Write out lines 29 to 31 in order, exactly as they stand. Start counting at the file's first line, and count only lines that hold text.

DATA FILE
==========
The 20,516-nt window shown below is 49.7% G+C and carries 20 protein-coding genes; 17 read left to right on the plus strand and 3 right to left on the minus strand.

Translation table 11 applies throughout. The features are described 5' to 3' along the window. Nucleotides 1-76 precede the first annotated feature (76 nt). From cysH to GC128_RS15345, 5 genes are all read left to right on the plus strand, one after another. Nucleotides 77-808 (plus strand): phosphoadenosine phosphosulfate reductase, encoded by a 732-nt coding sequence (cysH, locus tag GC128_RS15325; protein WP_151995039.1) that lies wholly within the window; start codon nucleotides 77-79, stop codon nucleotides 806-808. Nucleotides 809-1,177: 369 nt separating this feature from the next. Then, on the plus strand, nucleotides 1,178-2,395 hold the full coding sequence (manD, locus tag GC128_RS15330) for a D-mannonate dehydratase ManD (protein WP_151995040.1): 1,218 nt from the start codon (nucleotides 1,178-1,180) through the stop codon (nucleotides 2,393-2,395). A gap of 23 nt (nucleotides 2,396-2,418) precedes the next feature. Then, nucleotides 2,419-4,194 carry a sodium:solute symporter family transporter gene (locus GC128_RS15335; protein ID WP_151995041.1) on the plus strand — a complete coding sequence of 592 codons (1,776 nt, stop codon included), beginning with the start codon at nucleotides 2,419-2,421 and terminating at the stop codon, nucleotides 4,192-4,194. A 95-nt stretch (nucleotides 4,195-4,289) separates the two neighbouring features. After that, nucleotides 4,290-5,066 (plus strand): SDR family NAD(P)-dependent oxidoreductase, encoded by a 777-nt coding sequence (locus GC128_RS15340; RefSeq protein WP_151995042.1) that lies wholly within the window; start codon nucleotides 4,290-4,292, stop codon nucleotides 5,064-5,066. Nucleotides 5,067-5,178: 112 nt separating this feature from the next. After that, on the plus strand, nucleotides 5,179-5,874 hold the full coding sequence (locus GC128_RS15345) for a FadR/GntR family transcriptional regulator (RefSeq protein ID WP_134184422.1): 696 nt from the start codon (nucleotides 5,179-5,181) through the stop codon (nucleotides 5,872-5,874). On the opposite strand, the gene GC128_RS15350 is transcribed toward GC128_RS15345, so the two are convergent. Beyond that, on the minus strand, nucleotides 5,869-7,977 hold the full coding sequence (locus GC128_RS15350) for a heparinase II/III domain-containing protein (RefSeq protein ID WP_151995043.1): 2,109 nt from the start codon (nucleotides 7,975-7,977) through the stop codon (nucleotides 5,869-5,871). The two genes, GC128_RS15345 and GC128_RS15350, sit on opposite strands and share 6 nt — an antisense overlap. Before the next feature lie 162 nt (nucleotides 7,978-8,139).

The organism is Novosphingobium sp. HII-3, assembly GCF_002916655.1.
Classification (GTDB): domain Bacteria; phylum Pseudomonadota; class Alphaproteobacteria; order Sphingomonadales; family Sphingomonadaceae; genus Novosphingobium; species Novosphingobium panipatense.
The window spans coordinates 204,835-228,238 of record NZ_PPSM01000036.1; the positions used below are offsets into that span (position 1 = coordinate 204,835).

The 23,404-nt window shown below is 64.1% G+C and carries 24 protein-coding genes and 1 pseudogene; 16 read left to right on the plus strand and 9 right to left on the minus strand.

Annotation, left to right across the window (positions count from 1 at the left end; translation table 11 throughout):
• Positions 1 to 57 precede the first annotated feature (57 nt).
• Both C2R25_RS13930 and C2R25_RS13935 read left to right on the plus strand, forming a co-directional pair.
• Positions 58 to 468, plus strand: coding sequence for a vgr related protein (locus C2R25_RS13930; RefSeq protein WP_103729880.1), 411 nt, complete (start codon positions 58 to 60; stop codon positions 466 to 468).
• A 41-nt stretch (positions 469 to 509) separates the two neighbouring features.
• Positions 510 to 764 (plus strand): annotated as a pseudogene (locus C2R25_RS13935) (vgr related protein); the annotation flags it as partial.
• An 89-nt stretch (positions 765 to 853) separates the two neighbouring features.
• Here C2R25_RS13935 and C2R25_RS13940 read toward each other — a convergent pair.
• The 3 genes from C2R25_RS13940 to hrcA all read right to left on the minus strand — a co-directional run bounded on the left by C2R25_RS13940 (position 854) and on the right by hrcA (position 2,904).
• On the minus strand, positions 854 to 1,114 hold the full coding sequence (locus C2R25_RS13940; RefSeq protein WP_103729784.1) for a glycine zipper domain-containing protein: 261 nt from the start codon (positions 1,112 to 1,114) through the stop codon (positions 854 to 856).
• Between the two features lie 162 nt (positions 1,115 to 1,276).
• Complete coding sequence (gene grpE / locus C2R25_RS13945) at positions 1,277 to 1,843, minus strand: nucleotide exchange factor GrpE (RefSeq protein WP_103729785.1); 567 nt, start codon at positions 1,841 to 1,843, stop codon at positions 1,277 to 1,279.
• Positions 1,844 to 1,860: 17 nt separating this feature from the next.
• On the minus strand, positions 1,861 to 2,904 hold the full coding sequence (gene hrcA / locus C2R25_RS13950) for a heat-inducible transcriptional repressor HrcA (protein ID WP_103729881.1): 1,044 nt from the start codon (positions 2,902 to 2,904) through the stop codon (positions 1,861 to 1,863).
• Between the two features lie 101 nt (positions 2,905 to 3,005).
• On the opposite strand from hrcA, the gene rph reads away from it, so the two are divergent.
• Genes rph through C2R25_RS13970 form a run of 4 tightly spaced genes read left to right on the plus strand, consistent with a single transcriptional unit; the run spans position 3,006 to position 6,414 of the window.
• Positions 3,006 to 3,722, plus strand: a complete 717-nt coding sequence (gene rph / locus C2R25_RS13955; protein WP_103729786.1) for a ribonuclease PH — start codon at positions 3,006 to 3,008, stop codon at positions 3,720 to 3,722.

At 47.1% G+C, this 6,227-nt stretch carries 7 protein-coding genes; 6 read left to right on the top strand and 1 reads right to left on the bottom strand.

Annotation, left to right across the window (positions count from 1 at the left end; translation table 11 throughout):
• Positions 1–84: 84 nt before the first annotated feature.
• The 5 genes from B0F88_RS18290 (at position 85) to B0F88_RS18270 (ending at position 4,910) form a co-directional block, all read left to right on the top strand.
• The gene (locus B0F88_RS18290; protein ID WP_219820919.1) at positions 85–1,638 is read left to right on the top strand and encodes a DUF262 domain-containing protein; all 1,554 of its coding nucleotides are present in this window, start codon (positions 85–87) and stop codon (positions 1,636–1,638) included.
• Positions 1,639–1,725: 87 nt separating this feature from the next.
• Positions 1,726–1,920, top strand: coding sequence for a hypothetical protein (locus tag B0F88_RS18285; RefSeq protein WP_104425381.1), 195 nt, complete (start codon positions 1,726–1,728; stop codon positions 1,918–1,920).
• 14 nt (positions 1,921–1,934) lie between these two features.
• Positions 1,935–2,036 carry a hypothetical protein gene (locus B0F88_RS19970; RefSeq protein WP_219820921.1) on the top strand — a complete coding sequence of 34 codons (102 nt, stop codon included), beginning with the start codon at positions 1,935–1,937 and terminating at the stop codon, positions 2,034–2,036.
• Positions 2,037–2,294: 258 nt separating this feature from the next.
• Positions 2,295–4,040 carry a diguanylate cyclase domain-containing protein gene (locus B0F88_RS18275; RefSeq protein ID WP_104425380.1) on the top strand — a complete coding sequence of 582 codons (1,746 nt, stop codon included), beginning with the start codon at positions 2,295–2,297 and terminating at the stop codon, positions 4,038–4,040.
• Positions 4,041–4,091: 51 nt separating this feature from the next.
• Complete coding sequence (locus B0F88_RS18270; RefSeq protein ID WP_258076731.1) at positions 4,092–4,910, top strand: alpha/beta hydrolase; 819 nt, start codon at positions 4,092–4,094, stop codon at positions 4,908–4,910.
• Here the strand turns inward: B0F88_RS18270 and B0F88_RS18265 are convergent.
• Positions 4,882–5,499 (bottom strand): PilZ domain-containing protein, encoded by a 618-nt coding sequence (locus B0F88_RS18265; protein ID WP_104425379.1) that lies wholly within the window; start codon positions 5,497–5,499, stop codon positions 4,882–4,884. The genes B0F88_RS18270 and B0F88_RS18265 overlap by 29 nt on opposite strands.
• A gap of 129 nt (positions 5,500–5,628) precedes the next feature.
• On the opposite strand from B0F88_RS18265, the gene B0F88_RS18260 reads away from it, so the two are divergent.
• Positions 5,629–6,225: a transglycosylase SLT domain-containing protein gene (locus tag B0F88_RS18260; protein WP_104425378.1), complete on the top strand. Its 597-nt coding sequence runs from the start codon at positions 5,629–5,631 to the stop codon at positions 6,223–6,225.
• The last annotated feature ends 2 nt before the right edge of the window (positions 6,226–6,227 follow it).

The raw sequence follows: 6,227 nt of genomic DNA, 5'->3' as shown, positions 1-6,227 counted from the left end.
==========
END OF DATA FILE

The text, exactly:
• The gene (locus B0F88_RS18290; protein ID WP_219820919.1) at positions 85–1,638 is read left to right on the top strand and encodes a DUF262 domain-containing protein; all 1,554 of its coding nucleotides are present in this window, start codon (positions 85–87) and stop codon (positions 1,636–1,638) included.
• Positions 1,639–1,725: 87 nt separating this feature from the next.
• Positions 1,726–1,920, top strand: coding sequence for a hypothetical protein (locus tag B0F88_RS18285; RefSeq protein WP_104425381.1), 195 nt, complete (start codon positions 1,726–1,728; stop codon positions 1,918–1,920).